4/25/2019 Peter Durantine

F&M’s 2019 Commencement Speaker Found Her Calling in Africa

She went to medical school, fortified with a biology and psychology degree from Franklin & Marshall College, and found her profession as a surgeon. She returned to her home in Ethiopia, and realized her calling, helping women in poor countries achieve optimal health care. 

Dr. Rahel Nardos ’97 will share her story about the people who mentored her and the educational opportunities afforded her when she addresses F&M’s 2019 graduates for the College’s 232nd Commencement on May 11.  

“Those early experiences were critical in shaping who I became,” said Nardos, director of global health for Oregon Health & Science University’s Department of Obstetrics and Gynecology. “The big-picture message for me is that your professional life evolves and changes all the time.” 

  • Dr. Rahel Nardos, left, founded Footsteps to Healing, a global women’s health initiative that provides surgical services to rural Ethiopian women with pelvic organ prolapse and incontinence. Dr. Rahel Nardos, left, founded Footsteps to Healing, a global women’s health initiative that provides surgical services to rural Ethiopian women with pelvic organ prolapse and incontinence. Image Credit: Joni Kabana

The Commencement ceremonies also include the awarding of an honorary degree to Bebe Miller, a veteran choreographer and dancer.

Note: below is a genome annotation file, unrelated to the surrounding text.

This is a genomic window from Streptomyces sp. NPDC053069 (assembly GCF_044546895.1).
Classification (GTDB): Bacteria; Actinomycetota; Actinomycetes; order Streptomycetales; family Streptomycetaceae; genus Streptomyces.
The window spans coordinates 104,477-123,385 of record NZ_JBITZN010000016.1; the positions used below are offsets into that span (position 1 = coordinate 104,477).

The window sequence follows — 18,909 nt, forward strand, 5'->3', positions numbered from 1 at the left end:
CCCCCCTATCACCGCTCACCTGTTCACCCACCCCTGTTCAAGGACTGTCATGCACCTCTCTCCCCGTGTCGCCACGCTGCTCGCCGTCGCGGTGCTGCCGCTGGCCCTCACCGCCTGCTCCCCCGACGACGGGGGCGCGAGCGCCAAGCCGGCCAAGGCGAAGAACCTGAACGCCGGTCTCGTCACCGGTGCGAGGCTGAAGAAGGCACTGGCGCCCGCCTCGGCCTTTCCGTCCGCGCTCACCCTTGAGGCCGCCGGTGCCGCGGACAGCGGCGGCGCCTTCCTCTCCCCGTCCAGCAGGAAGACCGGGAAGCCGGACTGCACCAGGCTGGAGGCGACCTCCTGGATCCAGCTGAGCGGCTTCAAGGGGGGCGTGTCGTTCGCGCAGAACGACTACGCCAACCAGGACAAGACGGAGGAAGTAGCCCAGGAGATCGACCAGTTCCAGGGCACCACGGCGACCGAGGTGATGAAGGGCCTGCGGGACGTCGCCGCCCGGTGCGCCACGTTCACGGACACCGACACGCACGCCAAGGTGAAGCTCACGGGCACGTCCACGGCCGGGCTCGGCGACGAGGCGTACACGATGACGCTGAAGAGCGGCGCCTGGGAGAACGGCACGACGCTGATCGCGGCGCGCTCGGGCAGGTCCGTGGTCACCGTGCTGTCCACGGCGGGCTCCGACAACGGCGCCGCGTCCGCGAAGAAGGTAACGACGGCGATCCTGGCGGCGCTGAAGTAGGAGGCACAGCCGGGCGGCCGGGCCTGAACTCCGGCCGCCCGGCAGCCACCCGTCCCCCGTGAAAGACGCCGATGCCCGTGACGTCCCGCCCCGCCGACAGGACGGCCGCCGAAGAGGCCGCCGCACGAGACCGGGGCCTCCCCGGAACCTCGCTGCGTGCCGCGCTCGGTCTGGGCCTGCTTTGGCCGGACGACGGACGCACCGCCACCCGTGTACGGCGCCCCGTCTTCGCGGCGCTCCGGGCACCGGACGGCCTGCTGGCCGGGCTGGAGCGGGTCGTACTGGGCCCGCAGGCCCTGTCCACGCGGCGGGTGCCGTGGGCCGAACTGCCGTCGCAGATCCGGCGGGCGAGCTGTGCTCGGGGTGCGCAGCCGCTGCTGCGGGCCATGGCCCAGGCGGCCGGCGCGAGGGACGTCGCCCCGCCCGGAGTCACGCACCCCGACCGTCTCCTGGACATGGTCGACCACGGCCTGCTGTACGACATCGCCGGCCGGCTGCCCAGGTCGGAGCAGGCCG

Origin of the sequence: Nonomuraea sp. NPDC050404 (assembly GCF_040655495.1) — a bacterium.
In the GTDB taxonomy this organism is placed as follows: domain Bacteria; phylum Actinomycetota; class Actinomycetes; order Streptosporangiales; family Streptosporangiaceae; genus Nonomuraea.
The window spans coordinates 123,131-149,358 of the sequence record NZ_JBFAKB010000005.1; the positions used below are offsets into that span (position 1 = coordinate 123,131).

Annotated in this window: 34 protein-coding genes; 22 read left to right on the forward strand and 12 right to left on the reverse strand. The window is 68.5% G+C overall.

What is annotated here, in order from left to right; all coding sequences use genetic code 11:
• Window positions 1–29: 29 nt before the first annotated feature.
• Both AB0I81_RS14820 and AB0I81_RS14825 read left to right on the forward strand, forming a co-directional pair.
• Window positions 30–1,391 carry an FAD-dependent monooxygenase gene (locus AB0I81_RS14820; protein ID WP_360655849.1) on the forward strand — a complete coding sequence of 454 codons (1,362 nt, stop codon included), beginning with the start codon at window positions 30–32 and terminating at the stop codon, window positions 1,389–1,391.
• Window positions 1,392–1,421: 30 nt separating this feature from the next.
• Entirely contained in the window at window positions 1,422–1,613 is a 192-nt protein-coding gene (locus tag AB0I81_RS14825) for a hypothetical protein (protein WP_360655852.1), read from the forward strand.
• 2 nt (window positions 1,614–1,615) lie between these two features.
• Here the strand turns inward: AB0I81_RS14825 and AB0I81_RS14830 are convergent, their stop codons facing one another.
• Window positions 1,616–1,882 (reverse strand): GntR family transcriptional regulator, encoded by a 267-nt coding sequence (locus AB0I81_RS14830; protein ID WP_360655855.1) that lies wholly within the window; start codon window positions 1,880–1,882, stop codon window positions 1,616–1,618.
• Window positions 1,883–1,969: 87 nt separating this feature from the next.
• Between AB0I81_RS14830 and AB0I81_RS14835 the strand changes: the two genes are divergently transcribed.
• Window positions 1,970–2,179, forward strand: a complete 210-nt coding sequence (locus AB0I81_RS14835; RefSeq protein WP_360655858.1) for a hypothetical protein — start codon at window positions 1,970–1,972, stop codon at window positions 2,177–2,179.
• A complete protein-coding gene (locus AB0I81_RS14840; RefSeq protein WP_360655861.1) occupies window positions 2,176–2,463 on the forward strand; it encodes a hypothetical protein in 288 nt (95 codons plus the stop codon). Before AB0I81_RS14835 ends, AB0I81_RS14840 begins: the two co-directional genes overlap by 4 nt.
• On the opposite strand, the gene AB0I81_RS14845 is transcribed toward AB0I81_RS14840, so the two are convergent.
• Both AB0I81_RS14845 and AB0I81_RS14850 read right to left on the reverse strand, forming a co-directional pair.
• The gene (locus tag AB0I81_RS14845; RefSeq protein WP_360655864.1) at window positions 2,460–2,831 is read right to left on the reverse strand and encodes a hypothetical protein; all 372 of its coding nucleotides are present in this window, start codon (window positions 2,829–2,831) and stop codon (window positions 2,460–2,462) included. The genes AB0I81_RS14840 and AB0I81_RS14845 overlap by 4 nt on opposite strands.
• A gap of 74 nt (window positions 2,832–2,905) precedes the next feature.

After graduating from The Ohio State University with a degree in dance, Miller danced professionally for decades, earning numerous awards and fellowships. She formed her own dance company in 1984, serving as its artistic director with “an interest in finding a physical language for the human condition.” She returned to her alma mater in 2000 and taught there for 17 years, retiring as distinguished professor of dance in the College of Arts and Humanities.

Nardos was born and raised in Addis Ababa, the capital of Ethiopia, at the time a communist country, and attended an international high school run by Americans. There, her chemistry teacher directed her to F&M, where she believed Nardos would thrive. 

“Certain critical people like mentors come into your life, change your trajectory, and then they go away,” Nardos said. “It’s pretty amazing. It kind of shapes where you go next. Seeking those opportunities and those people is key to being open to ideas.” 

One mentor was F&M Professor of Psychology Michael Penn, who invited the undergraduate to write a health-issue book with him. They co-authored “Overcoming Violence Against Women and Girls: The International Campaign to Eradicate a Worldwide Problem,” published in 2003.

“It just opened my eyes about women’s issues in general, but specifically women’s health issues,” Nardos said. “I wanted to make a difference in this particular area, and I didn’t know which way was the best way to go about it.”    

Between F&M and Yale University’s School of Medicine, she spent a couple of years deciding how to make a difference in women’s issues. Her thinking eventually evolved from neuroscience researcher to medicine.